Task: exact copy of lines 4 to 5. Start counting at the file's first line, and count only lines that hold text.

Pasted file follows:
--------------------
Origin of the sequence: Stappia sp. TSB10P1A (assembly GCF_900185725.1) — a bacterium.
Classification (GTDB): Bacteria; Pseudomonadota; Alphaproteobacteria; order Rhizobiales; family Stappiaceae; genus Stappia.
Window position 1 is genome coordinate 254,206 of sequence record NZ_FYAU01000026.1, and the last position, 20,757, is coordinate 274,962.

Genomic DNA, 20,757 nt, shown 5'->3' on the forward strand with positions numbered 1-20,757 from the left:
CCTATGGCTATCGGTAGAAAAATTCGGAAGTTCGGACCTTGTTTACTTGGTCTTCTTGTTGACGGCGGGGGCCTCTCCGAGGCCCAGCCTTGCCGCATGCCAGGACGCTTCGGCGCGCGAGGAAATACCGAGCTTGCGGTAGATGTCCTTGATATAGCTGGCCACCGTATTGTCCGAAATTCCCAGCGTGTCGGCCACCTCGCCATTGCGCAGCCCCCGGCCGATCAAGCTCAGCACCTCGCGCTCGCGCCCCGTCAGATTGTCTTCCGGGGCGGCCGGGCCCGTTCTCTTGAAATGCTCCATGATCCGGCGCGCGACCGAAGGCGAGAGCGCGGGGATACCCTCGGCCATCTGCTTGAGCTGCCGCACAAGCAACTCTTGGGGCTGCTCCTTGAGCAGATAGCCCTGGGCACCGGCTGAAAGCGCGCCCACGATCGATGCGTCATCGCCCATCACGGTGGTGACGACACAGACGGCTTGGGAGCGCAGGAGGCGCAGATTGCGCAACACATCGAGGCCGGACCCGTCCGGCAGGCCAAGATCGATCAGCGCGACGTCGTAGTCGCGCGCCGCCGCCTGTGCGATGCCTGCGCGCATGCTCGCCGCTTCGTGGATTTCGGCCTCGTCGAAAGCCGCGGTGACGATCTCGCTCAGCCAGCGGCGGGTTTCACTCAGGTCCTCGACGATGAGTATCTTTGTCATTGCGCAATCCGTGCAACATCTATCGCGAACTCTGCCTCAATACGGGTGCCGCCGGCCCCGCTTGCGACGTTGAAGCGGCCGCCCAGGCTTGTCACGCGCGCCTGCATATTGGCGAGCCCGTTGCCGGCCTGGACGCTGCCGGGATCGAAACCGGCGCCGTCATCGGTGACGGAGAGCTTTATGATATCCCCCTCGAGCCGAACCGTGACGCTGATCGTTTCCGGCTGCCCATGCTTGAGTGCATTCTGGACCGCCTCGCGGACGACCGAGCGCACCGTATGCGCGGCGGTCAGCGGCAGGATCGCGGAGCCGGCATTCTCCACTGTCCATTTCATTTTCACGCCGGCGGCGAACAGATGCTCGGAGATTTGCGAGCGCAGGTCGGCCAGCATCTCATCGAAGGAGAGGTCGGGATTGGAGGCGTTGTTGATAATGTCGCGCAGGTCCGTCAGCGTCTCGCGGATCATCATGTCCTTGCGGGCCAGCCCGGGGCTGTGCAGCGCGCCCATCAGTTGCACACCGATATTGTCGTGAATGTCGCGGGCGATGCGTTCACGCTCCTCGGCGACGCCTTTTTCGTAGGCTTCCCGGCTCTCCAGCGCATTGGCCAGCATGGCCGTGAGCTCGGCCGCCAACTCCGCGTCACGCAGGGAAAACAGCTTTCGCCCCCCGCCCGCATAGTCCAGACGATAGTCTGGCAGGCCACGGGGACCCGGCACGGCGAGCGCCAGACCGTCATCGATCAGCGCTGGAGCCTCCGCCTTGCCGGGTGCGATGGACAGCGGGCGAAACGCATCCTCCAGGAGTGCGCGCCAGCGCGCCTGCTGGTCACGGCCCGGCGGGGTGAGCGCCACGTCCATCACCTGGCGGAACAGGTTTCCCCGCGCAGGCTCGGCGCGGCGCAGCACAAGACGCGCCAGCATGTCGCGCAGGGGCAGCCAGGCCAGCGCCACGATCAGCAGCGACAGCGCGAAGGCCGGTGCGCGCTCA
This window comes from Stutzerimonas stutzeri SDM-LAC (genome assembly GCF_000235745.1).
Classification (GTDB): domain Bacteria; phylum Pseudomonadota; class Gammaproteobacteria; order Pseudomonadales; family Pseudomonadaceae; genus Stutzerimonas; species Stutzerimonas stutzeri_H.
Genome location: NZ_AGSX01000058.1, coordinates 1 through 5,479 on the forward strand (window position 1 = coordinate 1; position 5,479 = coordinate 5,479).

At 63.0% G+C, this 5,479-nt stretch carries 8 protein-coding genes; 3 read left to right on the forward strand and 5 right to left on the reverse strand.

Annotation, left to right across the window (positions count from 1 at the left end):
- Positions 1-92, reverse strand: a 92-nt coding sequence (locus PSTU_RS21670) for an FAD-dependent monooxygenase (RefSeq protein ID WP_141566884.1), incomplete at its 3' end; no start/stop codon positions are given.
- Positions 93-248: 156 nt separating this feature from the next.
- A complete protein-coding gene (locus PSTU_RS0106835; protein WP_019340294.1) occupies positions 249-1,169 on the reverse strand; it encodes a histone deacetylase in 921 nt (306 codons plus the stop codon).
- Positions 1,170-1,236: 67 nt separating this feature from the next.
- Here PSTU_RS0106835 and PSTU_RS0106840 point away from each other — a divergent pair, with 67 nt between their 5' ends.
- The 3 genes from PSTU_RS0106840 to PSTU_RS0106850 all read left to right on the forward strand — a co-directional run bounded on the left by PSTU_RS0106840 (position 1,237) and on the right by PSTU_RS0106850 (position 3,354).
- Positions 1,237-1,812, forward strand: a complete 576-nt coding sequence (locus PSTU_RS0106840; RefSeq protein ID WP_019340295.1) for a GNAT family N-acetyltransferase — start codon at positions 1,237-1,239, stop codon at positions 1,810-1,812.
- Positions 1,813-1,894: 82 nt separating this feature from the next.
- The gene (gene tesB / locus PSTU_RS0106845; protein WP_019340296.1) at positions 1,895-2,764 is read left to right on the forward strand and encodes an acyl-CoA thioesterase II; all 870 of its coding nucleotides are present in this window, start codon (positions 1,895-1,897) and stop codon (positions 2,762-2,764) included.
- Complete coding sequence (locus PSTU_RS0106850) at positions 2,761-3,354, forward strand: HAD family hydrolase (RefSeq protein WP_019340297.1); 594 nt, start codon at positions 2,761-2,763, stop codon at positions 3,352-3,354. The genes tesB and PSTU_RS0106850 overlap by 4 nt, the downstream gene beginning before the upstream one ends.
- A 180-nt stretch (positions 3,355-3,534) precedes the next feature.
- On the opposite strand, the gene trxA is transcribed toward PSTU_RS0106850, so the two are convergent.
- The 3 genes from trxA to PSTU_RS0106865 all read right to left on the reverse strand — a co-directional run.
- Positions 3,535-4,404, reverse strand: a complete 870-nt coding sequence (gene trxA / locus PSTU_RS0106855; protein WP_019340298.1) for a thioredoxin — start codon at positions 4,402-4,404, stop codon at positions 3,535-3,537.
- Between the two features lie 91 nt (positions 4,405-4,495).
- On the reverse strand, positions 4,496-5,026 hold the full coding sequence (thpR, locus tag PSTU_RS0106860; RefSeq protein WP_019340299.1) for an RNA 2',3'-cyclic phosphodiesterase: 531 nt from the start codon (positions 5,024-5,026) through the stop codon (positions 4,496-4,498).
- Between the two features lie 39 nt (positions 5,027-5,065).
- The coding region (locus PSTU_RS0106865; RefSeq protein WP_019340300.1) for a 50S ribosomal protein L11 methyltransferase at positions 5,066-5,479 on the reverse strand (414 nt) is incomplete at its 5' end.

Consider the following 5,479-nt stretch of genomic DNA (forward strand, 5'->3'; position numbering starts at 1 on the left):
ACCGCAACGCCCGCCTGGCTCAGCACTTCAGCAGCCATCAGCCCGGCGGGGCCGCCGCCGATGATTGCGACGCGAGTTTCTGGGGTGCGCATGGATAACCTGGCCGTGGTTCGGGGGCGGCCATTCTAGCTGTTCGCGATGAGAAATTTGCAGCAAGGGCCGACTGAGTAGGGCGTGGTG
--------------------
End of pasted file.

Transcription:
Genomic DNA, 20,757 nt, shown 5'->3' on the forward strand with positions numbered 1-20,757 from the left:
CCTATGGCTATCGGTAGAAAAATTCGGAAGTTCGGACCTTGTTTACTTGGTCTTCTTGTTGACGGCGGGGGCCTCTCCGAGGCCCAGCCTTGCCGCATGCCAGGACGCTTCGGCGCGCGAGGAAATACCGAGCTTGCGGTAGATGTCCTTGATATAGCTGGCCACCGTATTGTCCGAAATTCCCAGCGTGTCGGCCACCTCGCCATTGCGCAGCCCCCGGCCGATCAAGCTCAGCACCTCGCGCTCGCGCCCCGTCAGATTGTCTTCCGGGGCGGCCGGGCCCGTTCTCTTGAAATGCTCCATGATCCGGCGCGCGACCGAAGGCGAGAGCGCGGGGATACCCTCGGCCATCTGCTTGAGCTGCCGCACAAGCAACTCTTGGGGCTGCTCCTTGAGCAGATAGCCCTGGGCACCGGCTGAAAGCGCGCCCACGATCGATGCGTCATCGCCCATCACGGTGGTGACGACACAGACGGCTTGGGAGCGCAGGAGGCGCAGATTGCGCAACACATCGAGGCCGGACCCGTCCGGCAGGCCAAGATCGATCAGCGCGACGTCGTAGTCGCGCGCCGCCGCCTGTGCGATGCCTGCGCGCATGCTCGCCGCTTCGTGGATTTCGGCCTCGTCGAAAGCCGCGGTGACGATCTCGCTCAGCCAGCGGCGGGTTTCACTCAGGTCCTCGACGATGAGTATCTTTGTCATTGCGCAATCCGTGCAACATCTATCGCGAACTCTGCCTCAATACGGGTGCCGCCGGCCCCGCTTGCGACGTTGAAGCGGCCGCCCAGGCTTGTCACGCGCGCCTGCATATTGGCGAGCCCGTTGCCGGCCTGGACGCTGCCGGGATCGAAACCGGCGCCGTCATCGGTGACGGAGAGCTTTATGATATCCCCCTCGAGCCGAACCGTGACGCTGATCGTTTCCGGCTGCCCATGCTTGAGTGCATTCTGGACCGCCTCGCGGACGACCGAGCGCACCGTATGCGCGGCGGTCAGCGGCAGGATCGCGGAGCCGGCATTCTCCACTGTCCATTTCATTTTCACGCCGGCGGCGAACAGATGCTCGGAGATTTGCGAGCGCAGGTCGGCCAGCATCTCATCGAAGGAGAGGTCGGGATTGGAGGCGTTGTTGATAATGTCGCGCAGGTCCGTCAGCGTCTCGCGGATCATCATGTCCTTGCGGGCCAGCCCGGGGCTGTGCAGCGCGCCCATCAGTTGCACACCGATATTGTCGTGAATGTCGCGGGCGATGCGTTCACGCTCCTCGGCGACGCCTTTTTCGTAGGCTTCCCGGCTCTCCAGCGCATTGGCCAGCATGGCCGTGAGCTCGGCCGCCAACTCCGCGTCACGCAGGGAAAACAGCTTTCGCCCCCCGCCCGCATAGTCCAGACGATAGTCTGGCAGGCCACGGGGACCCGGCACGGCGAGCGCCAGACCGTCATCGATCAGCGCTGGAGCCTCCGCCTTGCCGGGTGCGATGGACAGCGGGCGAAACGCATCCTCCAGGAGTGCGCGCCAGCGCGCCTGCTGGTCACGGCCCGGCGGGGTGAGCGCCACGTCCATCACCTGGCGGAACAGGTTTCCCCGCGCAGGCTCGGCGCGGCGCAGCACAAGACGCGCCAGCATGTCGCGCAGGGGCAGCCAGGCCAGCGCCACGATCAGCAGCGACAGCGCGAAGGCCGGTGCGCGCTCA